In the decades after World War II, the Hamptons became a virtual laboratory for all manner of residential design, including the stark geometrics of Charles Gwathmey, the masterful stone houses of Norman Jaffe, the whimsical beach “shacks” of Andrew Geller — and the modern buildings of Harry Bates. “I wouldn’t know how to design anything else,” says Bates, now 89.
In 1996, on the brink of retirement, Bates hired a young assistant, Paul Masi, for a summer job. Despite the four-decade generation gap, the ideologies of the two modernists clicked. A partnership was discussed, and in 2000, after Masi earned his master of architecture degree at Harvard University, Bates Masi + Architects was launched. “Harry had a rich midcentury modernist background,” says Masi, 45, who saw the partnership as an opportunity to join a small but successful practice where he would have the freedom to explore original ideas and methods. For Bates, the partnership was “a new beginning, like a light going on,” he says.
Their firm is the subject of a recent book: “Bespoke Home: Bates Masi + Architects” (ORO Editions, $50), a retrospective detailing the architects’ trendsetting designs. Their luxury residences have touched all areas of the East End and spilled over into Nassau County — and way beyond.
Here are four homes on Long Island featured in the 288-page book.
Paul Masi and Harry Bates. The book about their work, "Bespoke Home: Bates Masi + Architects," contains dozens of photos, floor plans and biographies that showcase East Hampton-based Bates Masi + Architects’ body of work.
FIRE ISLAND: ‘The Treehouse,’ built 1967
This is Bates’ first project as a young architect — a two-story vacation house, on a 0.15-acre lot, for an interior designer. Inspired by its setting in a dense grove of pine and holly trees, the late designer had named his 1,440-square-foot retreat “The Treehouse.” The second-floor deck peeks over a leafy canopy and provides a panoramic view of the Great South Bay with its busy water traffic of sailboats and motorcraft. Bates’ contemporary design called for sturdy, maintenance-free materials to protect the structure from the island’s often harsh weather conditions. All interior and exterior walls — and even cabinets — are clad in rough-cut cypress, with floors of bleached oak. Windows and doors have aluminum frames. An enclosed deck leading to a glass-enclosed entry and dramatically exposed beamwork add design elements to the rustic ambience.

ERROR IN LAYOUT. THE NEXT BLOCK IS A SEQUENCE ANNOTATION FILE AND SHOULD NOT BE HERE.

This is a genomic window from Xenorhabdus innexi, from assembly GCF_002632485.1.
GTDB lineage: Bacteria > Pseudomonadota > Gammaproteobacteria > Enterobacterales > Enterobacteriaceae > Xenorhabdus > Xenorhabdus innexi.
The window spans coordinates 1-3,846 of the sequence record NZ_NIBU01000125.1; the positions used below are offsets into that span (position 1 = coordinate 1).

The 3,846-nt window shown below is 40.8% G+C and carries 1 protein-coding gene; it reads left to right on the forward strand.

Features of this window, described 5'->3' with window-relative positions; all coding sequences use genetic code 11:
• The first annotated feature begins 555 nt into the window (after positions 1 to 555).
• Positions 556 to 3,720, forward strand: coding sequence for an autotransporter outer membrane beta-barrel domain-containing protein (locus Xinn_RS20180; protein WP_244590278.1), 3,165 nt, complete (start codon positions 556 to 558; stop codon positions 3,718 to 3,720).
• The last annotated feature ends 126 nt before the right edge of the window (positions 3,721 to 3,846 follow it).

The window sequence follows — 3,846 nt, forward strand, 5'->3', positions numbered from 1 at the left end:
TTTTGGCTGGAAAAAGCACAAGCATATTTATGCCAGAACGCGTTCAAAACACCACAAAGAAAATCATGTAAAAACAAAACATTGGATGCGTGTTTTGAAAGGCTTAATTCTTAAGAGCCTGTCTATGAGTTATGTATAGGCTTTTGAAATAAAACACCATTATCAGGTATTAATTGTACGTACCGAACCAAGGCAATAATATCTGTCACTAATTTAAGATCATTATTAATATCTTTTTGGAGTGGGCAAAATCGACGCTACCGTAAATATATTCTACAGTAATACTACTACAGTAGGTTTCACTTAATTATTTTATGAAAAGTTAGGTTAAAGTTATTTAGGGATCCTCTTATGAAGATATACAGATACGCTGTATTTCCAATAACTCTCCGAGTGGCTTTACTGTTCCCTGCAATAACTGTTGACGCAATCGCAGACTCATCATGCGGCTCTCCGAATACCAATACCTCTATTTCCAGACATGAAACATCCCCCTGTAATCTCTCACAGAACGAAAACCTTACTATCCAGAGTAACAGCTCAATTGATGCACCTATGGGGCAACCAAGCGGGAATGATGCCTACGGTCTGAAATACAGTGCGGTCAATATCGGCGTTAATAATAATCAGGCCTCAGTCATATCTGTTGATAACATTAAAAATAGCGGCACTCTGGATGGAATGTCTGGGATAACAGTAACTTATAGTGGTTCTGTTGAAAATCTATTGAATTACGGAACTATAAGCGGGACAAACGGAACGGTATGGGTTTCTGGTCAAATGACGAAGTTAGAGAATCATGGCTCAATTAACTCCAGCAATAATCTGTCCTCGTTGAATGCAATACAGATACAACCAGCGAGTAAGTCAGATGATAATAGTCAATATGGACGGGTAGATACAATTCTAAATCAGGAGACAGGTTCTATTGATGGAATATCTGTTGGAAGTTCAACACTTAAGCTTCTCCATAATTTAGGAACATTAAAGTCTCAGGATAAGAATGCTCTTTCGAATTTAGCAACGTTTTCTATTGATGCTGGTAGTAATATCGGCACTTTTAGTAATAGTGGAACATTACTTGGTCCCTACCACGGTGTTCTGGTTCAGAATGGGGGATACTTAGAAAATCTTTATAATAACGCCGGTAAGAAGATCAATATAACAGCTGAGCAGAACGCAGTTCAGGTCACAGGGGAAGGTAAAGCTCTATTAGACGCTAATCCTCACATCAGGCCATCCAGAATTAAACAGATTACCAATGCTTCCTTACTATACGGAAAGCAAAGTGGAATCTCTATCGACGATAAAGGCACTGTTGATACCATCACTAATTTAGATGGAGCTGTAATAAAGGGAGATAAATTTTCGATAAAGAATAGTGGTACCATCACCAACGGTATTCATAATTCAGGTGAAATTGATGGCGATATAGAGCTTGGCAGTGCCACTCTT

MATINECOCK: ‘Underhill,’ built 2015
Inspired by the history of their 3-acre property as the site of an early Quaker settlement, the owners asked Bates and Masi to design their new residence with a respect for nature as well as the Quaker ideal of simplicity. The solution: four structures connected with short, weathertight corridors to create a complex covering 6,300 square feet. Each structure is targeted for a specific household activity, such as gathering, dining or sleeping, and each is angled to frame views from its own garden courtyard. Oversized cedar shingles and interior finishes unify the complex in honor of traditional Quaker construction techniques.
EAST HAMPTON: ‘Pierson's Way,' built 2013
To mask the scale and modern design of this 7,400-square-foot residence in a neighborhood of modest and conservative homes, the streetside facade was partially sunk into an artificial berm. That placed the upper floor on a level with the top of the berm. This created a way to isolate the public spaces on the lower floor, used often for entertaining, from the private family quarters on the upper floor by providing direct access from the upper floor to the outdoors. Landscaped with native plants and pathways, the 1.7-acre property shelters a scattering of small garden retreats that overlook the ocean. The house was built with 7-inch-thick laminated wood panels supported by steel girders, with the infrastructure left exposed on the lower floor’s ceiling. The panels were used as design elements both inside and outside and even for creating cabinets and other custom furnishings.
AMAGANSETT: ‘Elizabeth II,’ built 2014
Masi designed this house for his wife, naming it after her. The half-acre property is in the heart of busy — and noisy — Amagansett. But Masi used an ingeniously crafted series of 20-inch-thick insulated concrete walls that are not only engineered to deflect sound waves but also provide thermal insulation for the 3,200-square-foot home. Sheathing of wide cedar boards, attached to exterior surfaces with stainless steel clips, adds a warm, natural-looking finish. Noise is also controlled in parts of the living spaces with felt-lined walls that are overlaid with cedar panels.
In the introduction to the 288-page book (ORO Editions, $50), architecture critic Paul Goldberger writes, “Harry Bates and Paul Masi are producing some of the most compelling modernist residential architecture in the Northeast.”